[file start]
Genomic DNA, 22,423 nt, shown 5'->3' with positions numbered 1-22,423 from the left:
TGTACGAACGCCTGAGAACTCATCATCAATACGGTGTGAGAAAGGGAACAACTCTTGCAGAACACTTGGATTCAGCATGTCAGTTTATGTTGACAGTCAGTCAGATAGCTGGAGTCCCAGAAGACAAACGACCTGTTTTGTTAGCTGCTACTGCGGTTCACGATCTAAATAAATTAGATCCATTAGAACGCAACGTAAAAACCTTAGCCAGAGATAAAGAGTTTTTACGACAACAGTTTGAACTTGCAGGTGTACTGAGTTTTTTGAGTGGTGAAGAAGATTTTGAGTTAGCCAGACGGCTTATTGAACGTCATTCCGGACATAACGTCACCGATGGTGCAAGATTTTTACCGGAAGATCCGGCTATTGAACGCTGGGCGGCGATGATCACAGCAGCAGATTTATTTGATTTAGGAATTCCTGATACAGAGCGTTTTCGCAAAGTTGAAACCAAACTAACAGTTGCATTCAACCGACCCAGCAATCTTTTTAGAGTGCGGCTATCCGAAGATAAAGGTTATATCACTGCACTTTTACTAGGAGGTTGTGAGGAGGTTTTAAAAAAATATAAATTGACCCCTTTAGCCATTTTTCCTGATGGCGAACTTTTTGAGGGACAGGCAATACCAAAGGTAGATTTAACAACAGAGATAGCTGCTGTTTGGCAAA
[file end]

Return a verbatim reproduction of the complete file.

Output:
Genomic DNA, 22,423 nt, shown 5'->3' with positions numbered 1-22,423 from the left:
TGTACGAACGCCTGAGAACTCATCATCAATACGGTGTGAGAAAGGGAACAACTCTTGCAGAACACTTGGATTCAGCATGTCAGTTTATGTTGACAGTCAGTCAGATAGCTGGAGTCCCAGAAGACAAACGACCTGTTTTGTTAGCTGCTACTGCGGTTCACGATCTAAATAAATTAGATCCATTAGAACGCAACGTAAAAACCTTAGCCAGAGATAAAGAGTTTTTACGACAACAGTTTGAACTTGCAGGTGTACTGAGTTTTTTGAGTGGTGAAGAAGATTTTGAGTTAGCCAGACGGCTTATTGAACGTCATTCCGGACATAACGTCACCGATGGTGCAAGATTTTTACCGGAAGATCCGGCTATTGAACGCTGGGCGGCGATGATCACAGCAGCAGATTTATTTGATTTAGGAATTCCTGATACAGAGCGTTTTCGCAAAGTTGAAACCAAACTAACAGTTGCATTCAACCGACCCAGCAATCTTTTTAGAGTGCGGCTATCCGAAGATAAAGGTTATATCACTGCACTTTTACTAGGAGGTTGTGAGGAGGTTTTAAAAAAATATAAATTGACCCCTTTAGCCATTTTTCCTGATGGCGAACTTTTTGAGGGACAGGCAATACCAAAGGTAGATTTAACAACAGAGATAGCTGCTGTTTGGCAAA